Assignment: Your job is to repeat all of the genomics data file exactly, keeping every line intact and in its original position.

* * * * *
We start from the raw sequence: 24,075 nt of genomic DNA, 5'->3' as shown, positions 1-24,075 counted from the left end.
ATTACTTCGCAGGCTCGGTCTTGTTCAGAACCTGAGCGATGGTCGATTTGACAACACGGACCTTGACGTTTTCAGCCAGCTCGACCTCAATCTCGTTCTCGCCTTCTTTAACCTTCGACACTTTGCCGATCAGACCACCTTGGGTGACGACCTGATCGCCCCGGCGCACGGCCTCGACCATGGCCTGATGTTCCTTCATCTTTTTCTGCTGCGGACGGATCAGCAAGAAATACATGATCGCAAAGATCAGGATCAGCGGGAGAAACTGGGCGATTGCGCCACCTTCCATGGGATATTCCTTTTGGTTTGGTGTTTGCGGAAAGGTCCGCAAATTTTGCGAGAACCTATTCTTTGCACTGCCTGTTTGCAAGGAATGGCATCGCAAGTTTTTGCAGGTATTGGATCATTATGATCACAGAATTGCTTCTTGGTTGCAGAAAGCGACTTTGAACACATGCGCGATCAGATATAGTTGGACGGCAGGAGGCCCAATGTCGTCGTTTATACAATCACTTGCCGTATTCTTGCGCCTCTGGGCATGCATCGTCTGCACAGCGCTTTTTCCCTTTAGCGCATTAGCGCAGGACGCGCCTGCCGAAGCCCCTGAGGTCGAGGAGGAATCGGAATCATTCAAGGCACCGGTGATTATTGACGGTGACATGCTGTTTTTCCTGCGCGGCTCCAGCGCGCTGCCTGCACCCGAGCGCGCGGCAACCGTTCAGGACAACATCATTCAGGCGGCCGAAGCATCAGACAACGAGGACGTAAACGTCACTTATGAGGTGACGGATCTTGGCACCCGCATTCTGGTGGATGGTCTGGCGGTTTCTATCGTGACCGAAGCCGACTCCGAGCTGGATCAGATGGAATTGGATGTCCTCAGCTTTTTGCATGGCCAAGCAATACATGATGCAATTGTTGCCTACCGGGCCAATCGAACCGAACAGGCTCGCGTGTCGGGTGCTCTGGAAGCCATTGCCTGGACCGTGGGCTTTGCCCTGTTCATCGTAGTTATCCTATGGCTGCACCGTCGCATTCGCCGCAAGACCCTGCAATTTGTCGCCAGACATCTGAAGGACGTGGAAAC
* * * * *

We start from the raw sequence: 24,075 nt of genomic DNA, 5'->3' as shown, positions 1-24,075 counted from the left end.
ATTACTTCGCAGGCTCGGTCTTGTTCAGAACCTGAGCGATGGTCGATTTGACAACACGGACCTTGACGTTTTCAGCCAGCTCGACCTCAATCTCGTTCTCGCCTTCTTTAACCTTCGACACTTTGCCGATCAGACCACCTTGGGTGACGACCTGATCGCCCCGGCGCACGGCCTCGACCATGGCCTGATGTTCCTTCATCTTTTTCTGCTGCGGACGGATCAGCAAGAAATACATGATCGCAAAGATCAGGATCAGCGGGAGAAACTGGGCGATTGCGCCACCTTCCATGGGATATTCCTTTTGGTTTGGTGTTTGCGGAAAGGTCCGCAAATTTTGCGAGAACCTATTCTTTGCACTGCCTGTTTGCAAGGAATGGCATCGCAAGTTTTTGCAGGTATTGGATCATTATGATCACAGAATTGCTTCTTGGTTGCAGAAAGCGACTTTGAACACATGCGCGATCAGATATAGTTGGACGGCAGGAGGCCCAATGTCGTCGTTTATACAATCACTTGCCGTATTCTTGCGCCTCTGGGCATGCATCGTCTGCACAGCGCTTTTTCCCTTTAGCGCATTAGCGCAGGACGCGCCTGCCGAAGCCCCTGAGGTCGAGGAGGAATCGGAATCATTCAAGGCACCGGTGATTATTGACGGTGACATGCTGTTTTTCCTGCGCGGCTCCAGCGCGCTGCCTGCACCCGAGCGCGCGGCAACCGTTCAGGACAACATCATTCAGGCGGCCGAAGCATCAGACAACGAGGACGTAAACGTCACTTATGAGGTGACGGATCTTGGCACCCGCATTCTGGTGGATGGTCTGGCGGTTTCTATCGTGACCGAAGCCGACTCCGAGCTGGATCAGATGGAATTGGATGTCCTCAGCTTTTTGCATGGCCAAGCAATACATGATGCAATTGTTGCCTACCGGGCCAATCGAACCGAACAGGCTCGCGTGTCGGGTGCTCTGGAAGCCATTGCCTGGACCGTGGGCTTTGCCCTGTTCATCGTAGTTATCCTATGGCTGCACCGTCGCATTCGCCGCAAGACCCTGCAATTTGTCGCCAGACATCTGAAGGACGTGGAAAC